Time Decay Time Decay Follows an exponential decay with a custom half-life parameter, where the default is 7 days. The weight of each channel depends on the amount of time that passed between the touch point initiation and the eventual conversion. The formula used to determine credit is 2^(-t/halflife), where t is the amount of time between a touch point and a conversion. All touch points are then normalized to 100%. Ideal for scenarios where you want to measure attribution against a specific and significant event. The longer a conversion happens after this event, the less credit is given.
Custom Custom Allows you to specify the weights that you want to give to first touch point, last touch point, and any touch points in between. Values specified are normalized to 100% even if the custom numbers entered do not add to 100. For conversions with a single touch point, 100% credit is given. For interactions with two touch points, the middle parameter is ignored. The first and last touch points are then normalized to 100%, and credit is assigned accordingly. This model is ideal for analysts who want full control over their attribution model and have specific needs that other attribution models do not fulfill.
Algorithmic Algorithmic Uses statistical techniques to dynamically determine the optimal allocation of credit for the selected metric. The algorithm used for attribution is based on the Harsanyi Dividend from cooperative game theory. The Harsanyi dividend is a generalization of the Shapley value solution (named after Lloyd Shapley, a Nobel Laureate economist) to distributing credit among players in a game with unequal contributions to the outcome.
At a high level, attribution is calculated as a coalition of players to which a surplus must be equitably distributed. Each coalition’s surplus distribution is determined according to the surplus that was previously created by each subcoalition (or previously participating dimension items) recursively. For more details, see John Harsanyi’s and Lloyd Shapley’s original papers:
Shapley, Lloyd S. (1953). A value for n-person games. Contributions to the Theory of Games, 2(28), 307-317.
Harsanyi, John C. (1963). A simplified bargaining model for the n-person cooperative game. International Economic Review 4(2), 194-220.

Lookback window

A lookback window is the amount of time a conversion should look back to include touch points. If a dimension item is set outside of the lookback window, the value is not included in any attribution calculations.

  • 14 Days: Looks back up to 14 days from when the conversion happened.
  • 30 Days: Looks back up to 30 days from when the conversion happened.
  • 60 Days: Looks back up to 60 days from when the conversion happened.
  • 90 Days: Looks back up to 90 days from when the conversion happened.
  • Session: Looks back up to the beginning of the session where a conversion happened. Session lookback windows respect the modified Session timeout.
  • Person (Reporting Window): Looks at all visits back up to the first of the month of the current date range. For example, if the report date range is September 15 - September 30, the person lookback date range includes September 1 - September 30. If you use this lookback window, you can occasionally see that dimension items are attributed to dates outside of your reporting window.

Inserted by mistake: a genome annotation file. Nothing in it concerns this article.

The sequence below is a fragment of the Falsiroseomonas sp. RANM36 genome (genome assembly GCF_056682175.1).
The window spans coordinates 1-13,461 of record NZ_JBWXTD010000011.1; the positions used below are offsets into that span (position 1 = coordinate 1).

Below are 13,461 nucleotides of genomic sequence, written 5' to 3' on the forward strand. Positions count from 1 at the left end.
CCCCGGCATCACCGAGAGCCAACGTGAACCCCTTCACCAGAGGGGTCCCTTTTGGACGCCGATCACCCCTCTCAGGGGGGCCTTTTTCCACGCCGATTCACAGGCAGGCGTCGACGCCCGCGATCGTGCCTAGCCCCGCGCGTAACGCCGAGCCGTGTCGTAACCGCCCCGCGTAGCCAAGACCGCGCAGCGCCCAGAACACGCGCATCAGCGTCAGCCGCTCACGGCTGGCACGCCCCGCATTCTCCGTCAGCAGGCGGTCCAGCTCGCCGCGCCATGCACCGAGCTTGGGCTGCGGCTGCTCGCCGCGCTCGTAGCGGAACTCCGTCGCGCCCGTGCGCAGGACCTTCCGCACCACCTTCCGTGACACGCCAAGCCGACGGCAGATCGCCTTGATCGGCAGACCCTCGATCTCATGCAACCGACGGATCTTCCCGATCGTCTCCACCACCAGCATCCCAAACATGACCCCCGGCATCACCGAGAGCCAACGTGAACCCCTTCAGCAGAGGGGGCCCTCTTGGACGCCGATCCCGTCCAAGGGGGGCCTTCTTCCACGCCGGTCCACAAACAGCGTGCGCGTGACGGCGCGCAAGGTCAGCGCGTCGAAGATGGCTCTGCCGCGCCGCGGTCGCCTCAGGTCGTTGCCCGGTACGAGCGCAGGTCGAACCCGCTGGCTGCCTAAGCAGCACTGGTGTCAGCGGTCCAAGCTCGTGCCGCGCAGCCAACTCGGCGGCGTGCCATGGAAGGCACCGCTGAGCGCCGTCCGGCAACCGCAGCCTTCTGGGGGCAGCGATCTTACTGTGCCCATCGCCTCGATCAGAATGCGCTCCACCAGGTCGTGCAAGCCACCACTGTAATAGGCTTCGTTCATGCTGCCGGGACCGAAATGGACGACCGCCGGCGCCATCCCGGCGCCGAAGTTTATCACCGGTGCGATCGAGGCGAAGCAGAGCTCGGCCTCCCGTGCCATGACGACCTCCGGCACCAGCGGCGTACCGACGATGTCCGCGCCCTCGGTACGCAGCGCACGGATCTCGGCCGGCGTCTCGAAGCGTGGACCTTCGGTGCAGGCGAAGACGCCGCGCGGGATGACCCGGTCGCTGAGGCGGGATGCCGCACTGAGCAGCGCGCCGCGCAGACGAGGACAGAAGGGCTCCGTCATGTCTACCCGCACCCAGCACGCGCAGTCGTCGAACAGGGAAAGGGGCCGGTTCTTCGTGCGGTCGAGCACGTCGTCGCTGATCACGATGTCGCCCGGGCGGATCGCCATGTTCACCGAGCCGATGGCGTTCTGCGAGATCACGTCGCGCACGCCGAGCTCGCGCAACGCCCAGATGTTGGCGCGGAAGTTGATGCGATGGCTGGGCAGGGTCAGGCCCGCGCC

• Custom Time: Allows you to set a custom lookback window from when a conversion happened. You can specify the number of minutes, hours, days, weeks, months, or quarters. For example, if a conversion happened on February 20, a lookback window of five days would evaluate all dimension touchpoints from February 15 to February 20 in the attribution model.

Example

Consider the following example:

  1. On September 15, a person arrives to your site through a paid search advertisement, then leaves.
  2. On September 18, the person arrives to your site again through a social media link they got from a friend. They add several items to their cart, but do not purchase anything.
  3. On September 24, your marketing team sends them an email with a coupon for some of the items in their cart. They apply the coupon, but visit several other sites to see if any other coupons are available. They find another through a display ad, then ultimately make a purchase for $50.

Depending on your lookback window and attribution model, channels receive different credit. The following are some notable examples:

  • Using first touch and a session lookback window, attribution looks at only the third visit. Between email and display, email was first, so email gets 100% credit for the $50 purchase.
  • Using first touch and a person lookback window, attribution looks at all three visits. Paid search was first, so it gets 100% credit for the $50 purchase.
  • Using linear and a session lookback window, credit is divided between email and display. Both of these channels each get $25 credit.
  • Using linear and a person lookback window, credit is divided between paid search, social, email, and display. Each channel gets $12.50 credit for this purchase.
  • Using J-shaped and a person lookback window, credit is divided between paid search, social, email, and display.
    • 60% credit is given to display, for $30.
    • 20% credit is given to paid search, for $10.
    • The remaining 20% is divided between social and email, giving $5 to each.
  • Using Time Decay and a person lookback window, credit is divided between paid search, social, email, and display. Using the default 7-day half-life:
    • Gap of zero days between display touch point and conversion. 2^(-0/7) = 1
    • Gap of zero days between email touch point and conversion. 2^(-0/7) = 1
    • Gap of six days between social touch point and conversion. 2^(-6/7) = 0.552
    • Gap of nine days between paid search touch point and conversion. 2^(-9/7) = 0.41
    • Normalizing these values results in the following:
      • Display: 33.8%, getting $16.88
      • Email: 33.8% getting $16.88
      • Social: 18.6%, getting $9.32
      • Paid Search: 13.8%, getting $6.92

Conversion events that typically have whole numbers are divided if credit belongs to more than one channel. For example, if two channels contribute to an order using a Linear attribution model, both channels get 0.5 of that order. These partial metrics are summed across all people then rounded to the nearest integer for reporting.